2012 Doris Gooderson – First Place

Mr Jakende’s Book

By

Tony Oswick

 The boy strode forward, kicking at loose pebbles as he walked along the dusty track. The pebbles fell among scrub bushes that lined the side of the track, disturbing arid soil which had not seen rain for two months. Three scrawny chickens pecked at loose corn. The boy knew he was close to the village now.

 He’d started from home an hour ago. The village was just half-a-mile away, beyond the three bushwillows and over the ridge. He sang as he walked, his high-pitched voice competing with the wail of squawking kestrels as they searched out lizards for breakfast. Eager to reach school, the boy began to run. A book, crudely attached to his belt by a piece of string, thumped against his spindly thigh. He looked skywards beyond the ridge and saw a plume of smoke.

 As he reached the three bushwillows, he noticed a man sitting cross-legged by the side of the track. He was wearing a soldier’s uniform, a rifle slung across his shoulder, a cigarette hanging from the corner of his mouth. The boy halted his run but his foot-steps had disturbed the soldier’s reverie.

 The soldier leapt to his feet, discarded the cigarette and pointed his rifle at the boy. “What you doing, boy?” 

 “I’m going to school,” replied the boy, his outstretched arm pointing over the ridge.

 The soldier looked over his shoulder. “No-one ain’t going nowhere today.”

 “But why not?” The boy enjoyed school. The reading, the writing, the companionship of the other boys. And kind Mr Jakende, his teacher.

 “Because the Captain says so. The Captain says no-one goes to the village. If they try, I shoots them. That’s what the Captain says. Understand?”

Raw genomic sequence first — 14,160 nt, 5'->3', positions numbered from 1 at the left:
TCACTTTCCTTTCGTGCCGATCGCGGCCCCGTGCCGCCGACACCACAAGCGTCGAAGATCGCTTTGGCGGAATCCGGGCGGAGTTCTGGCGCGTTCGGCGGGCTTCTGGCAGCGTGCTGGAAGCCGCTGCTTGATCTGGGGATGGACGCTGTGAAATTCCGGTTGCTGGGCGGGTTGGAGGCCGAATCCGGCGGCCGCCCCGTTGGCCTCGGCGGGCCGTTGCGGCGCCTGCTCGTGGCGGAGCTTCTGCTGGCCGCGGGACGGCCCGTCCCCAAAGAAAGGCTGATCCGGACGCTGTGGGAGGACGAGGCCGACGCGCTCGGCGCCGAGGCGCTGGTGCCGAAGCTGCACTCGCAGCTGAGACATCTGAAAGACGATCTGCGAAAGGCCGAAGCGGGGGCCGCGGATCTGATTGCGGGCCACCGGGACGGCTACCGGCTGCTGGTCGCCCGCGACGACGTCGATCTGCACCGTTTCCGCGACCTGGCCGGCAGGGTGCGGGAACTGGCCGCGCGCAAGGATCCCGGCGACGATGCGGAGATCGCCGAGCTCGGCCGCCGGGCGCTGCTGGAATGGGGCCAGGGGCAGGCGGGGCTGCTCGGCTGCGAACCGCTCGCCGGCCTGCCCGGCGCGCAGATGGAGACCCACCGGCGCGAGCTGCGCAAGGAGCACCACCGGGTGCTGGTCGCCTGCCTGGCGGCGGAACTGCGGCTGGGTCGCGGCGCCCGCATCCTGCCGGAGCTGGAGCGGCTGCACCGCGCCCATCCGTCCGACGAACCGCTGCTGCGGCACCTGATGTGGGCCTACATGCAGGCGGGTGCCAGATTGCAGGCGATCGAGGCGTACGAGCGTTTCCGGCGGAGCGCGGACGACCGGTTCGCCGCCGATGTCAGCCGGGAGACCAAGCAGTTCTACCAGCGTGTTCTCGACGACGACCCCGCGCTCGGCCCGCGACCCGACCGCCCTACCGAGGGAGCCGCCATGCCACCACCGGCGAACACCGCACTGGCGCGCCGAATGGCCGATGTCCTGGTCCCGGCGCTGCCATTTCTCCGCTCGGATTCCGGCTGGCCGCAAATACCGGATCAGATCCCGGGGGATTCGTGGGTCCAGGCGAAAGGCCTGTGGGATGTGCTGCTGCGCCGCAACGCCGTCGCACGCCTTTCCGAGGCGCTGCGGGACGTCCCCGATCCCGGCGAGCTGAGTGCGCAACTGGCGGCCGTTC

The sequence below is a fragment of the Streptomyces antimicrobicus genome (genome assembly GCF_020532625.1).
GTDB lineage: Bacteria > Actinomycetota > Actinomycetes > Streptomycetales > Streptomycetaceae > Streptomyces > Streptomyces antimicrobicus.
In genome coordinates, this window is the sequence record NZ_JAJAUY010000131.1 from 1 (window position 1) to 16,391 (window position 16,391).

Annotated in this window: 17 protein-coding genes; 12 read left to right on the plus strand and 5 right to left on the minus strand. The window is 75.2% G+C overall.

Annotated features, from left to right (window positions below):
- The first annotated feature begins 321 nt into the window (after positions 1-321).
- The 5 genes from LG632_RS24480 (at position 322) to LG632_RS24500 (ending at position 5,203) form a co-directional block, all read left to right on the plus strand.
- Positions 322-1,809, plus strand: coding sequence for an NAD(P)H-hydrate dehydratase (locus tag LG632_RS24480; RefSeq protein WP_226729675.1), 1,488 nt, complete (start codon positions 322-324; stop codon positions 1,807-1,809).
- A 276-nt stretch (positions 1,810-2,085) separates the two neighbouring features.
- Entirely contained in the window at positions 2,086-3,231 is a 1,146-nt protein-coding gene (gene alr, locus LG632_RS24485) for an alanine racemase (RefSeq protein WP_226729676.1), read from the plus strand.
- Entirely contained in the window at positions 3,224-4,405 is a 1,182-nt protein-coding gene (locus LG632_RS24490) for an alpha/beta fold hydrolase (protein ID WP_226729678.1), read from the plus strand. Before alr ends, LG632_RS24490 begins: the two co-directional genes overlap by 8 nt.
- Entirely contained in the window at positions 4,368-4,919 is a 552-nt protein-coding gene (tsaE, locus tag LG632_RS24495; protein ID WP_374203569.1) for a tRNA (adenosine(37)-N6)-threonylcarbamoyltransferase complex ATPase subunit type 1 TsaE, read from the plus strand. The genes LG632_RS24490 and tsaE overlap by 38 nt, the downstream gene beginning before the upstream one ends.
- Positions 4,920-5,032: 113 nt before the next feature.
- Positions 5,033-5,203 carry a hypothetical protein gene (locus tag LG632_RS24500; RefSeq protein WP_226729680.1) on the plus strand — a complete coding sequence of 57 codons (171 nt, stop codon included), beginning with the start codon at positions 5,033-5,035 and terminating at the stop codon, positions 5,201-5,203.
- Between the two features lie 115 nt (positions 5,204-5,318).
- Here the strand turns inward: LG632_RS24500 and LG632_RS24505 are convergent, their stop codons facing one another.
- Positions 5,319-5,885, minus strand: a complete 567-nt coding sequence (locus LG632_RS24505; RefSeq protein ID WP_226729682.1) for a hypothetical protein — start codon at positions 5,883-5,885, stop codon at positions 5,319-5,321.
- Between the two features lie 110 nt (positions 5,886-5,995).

The boy looked down at the floor and kicked at the dusty track. For a moment there was silence.

 “What’s that?” The soldier pointed to the book hanging from the boy’s belt.

 “This? It’s a book of poetry.”

 The soldier beckoned the boy with a cupped hand, took the book and opened it.  The boy watched the soldier’s face as it moved from left to right and back again. With a grunt, he thrust the book into the boy’s chest. “Books. Huh! Off you go, boy. Take your book with you.”

 “But it’s not mine. I borrowed it from Mr Jakende. I’ve got to give it back.”

 “Then Mr Jakende will have to do without it. Anyways, who’s Mr Jakende?”

 “Mr Jakende? He’s my teacher. At the school.”

 The soldier stared down at the boy. “Mr Jakende? You mean he’s the teacher-man?” And he let out a laugh so loud that the swirling kestrels above took fright. “Well boy, Mr Jakende won’t have no need of that book no more. Not today. Not tomorrow. Not any day. Keep it, boy. It’s yours now.”

 The soldier pointed the muzzle of his rifle down the track from where the boy had come. The boy did not understand the soldier’s words but he understood he would not be able to go to school today.

 With Mr Jakende’s book grasped in his hand, the boy turned to begin the long journey home.

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